Inequality aside, the costs of Bangladeshi's development so far also include environmental degradation, biodiversity losses, grabbing of rivers, canals, parks and forests on the strength of political patronage. The growth of an underground or black economy, capital flight, rapid rise of corruption at all levels, a culture of loan default - all went to undermine the gains out of the hard-earned 'development puzzle'. Institutional development has not taken place pari passu to make economic development sustainable. Consequently, presence of black economy, prevalence of corrupt practices and a culture of loan defaults have triggered a process of eroding social norms, moral values and culture. By and large, people of this country who have once supported the liberation war for realizing Bangabondhu's dream of Golden Bengal ('Sonar Bangla'), have turned out to be pessimists about the country's future because of rapid rise of the forces pernicious to society, politics and economy.
It is against this bleak background that Prime Minister Sheikh Hasina recently stood up firmly to show us some ray of hopes. She ordered the law-enforcing agencies to undertake a drive against the casino criminals who own and manage gambling industry illegally to plunder money and wealth. They transfer their money illegally to invest in assets abroad. Inside the country, 'mafia' gangs, via power of money, pollute politicians and drive society into darkness by eroding social values, cultural norms, and more importantly by pursuing perverse consumption with immense 'demonstration effects'. They create an environment where the sword becomes mightier than the pen, muscles mightier than merit; where, and akin to Gresham's law in economics, bad people tend to drive good people out of circulation, especially in politics.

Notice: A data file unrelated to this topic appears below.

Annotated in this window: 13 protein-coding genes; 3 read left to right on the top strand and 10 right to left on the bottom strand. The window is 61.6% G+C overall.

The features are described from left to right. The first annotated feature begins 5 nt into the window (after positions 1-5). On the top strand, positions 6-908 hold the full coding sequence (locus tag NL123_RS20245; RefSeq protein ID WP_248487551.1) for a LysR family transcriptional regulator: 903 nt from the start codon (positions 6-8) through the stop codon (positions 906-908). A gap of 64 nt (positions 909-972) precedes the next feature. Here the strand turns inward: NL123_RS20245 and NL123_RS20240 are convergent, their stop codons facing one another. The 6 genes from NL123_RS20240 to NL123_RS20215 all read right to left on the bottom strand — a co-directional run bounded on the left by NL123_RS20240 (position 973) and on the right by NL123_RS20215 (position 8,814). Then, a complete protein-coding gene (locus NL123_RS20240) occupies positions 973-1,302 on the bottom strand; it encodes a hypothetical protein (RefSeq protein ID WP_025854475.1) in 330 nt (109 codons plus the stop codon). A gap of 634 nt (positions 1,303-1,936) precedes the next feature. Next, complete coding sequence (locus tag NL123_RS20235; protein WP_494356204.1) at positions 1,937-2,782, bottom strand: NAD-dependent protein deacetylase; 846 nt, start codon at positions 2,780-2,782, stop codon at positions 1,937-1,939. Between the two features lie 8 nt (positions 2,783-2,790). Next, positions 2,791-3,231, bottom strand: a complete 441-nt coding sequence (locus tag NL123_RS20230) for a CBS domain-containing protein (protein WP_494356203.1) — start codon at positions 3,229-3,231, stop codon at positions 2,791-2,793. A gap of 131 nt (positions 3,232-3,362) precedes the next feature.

People breathed a sigh of relief hearing the news of the raids by law enforcers on the dens of the criminals' but, seemingly, with some doubt about the efficacy of the drive in the long run. They compare the drive against the past ones pursued half-heartedly. But this time we witness a difference when the cleansing drive started from PM's own party, thus, adding a feather to the ruling party's cap.
Common people wholeheartedly support the current campaign against all sorts of corruption and 'mafia' groups. Sustainable development of Bangladesh demands that the socio-economic and political devils must be brought to book well before the gains so far achieved get consolidated. Let an era of good governance and development without deprivation of any kind come into force.
Abdul Bayes is a former Professor of Economics at Jahangirnagar University and currently an Adjunct Faculty, East West University. firstname.lastname@example.org